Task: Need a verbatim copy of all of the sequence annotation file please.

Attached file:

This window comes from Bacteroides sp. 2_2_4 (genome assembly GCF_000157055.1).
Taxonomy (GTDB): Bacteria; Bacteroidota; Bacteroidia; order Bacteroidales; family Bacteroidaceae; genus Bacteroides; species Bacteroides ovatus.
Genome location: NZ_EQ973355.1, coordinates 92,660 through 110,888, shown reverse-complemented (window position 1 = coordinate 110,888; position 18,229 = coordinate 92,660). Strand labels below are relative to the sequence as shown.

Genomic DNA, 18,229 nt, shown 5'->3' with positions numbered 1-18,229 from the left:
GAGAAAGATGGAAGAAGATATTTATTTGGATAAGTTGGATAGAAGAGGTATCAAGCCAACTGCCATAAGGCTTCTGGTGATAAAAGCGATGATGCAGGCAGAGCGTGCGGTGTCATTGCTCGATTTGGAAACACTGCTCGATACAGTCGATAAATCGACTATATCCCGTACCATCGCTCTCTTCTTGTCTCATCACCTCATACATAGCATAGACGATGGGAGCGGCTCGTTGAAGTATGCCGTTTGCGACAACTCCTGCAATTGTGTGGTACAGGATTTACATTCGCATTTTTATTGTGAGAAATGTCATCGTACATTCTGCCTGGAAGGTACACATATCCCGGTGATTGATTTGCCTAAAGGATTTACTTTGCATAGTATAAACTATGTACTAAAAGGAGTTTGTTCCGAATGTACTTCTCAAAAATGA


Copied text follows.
This window comes from Bacteroides sp. 2_2_4 (genome assembly GCF_000157055.1).
Taxonomy (GTDB): Bacteria; Bacteroidota; Bacteroidia; order Bacteroidales; family Bacteroidaceae; genus Bacteroides; species Bacteroides ovatus.
Genome location: NZ_EQ973355.1, coordinates 92,660 through 110,888, shown reverse-complemented (window position 1 = coordinate 110,888; position 18,229 = coordinate 92,660). Strand labels below are relative to the sequence as shown.

Genomic DNA, 18,229 nt, shown 5'->3' with positions numbered 1-18,229 from the left:
GAGAAAGATGGAAGAAGATATTTATTTGGATAAGTTGGATAGAAGAGGTATCAAGCCAACTGCCATAAGGCTTCTGGTGATAAAAGCGATGATGCAGGCAGAGCGTGCGGTGTCATTGCTCGATTTGGAAACACTGCTCGATACAGTCGATAAATCGACTATATCCCGTACCATCGCTCTCTTCTTGTCTCATCACCTCATACATAGCATAGACGATGGGAGCGGCTCGTTGAAGTATGCCGTTTGCGACAACTCCTGCAATTGTGTGGTACAGGATTTACATTCGCATTTTTATTGTGAGAAATGTCATCGTACATTCTGCCTGGAAGGTACACATATCCCGGTGATTGATTTGCCTAAAGGATTTACTTTGCATAGTATAAACTATGTACTAAAAGGAGTTTGTTCCGAATGTACTTCTCAAAAATGA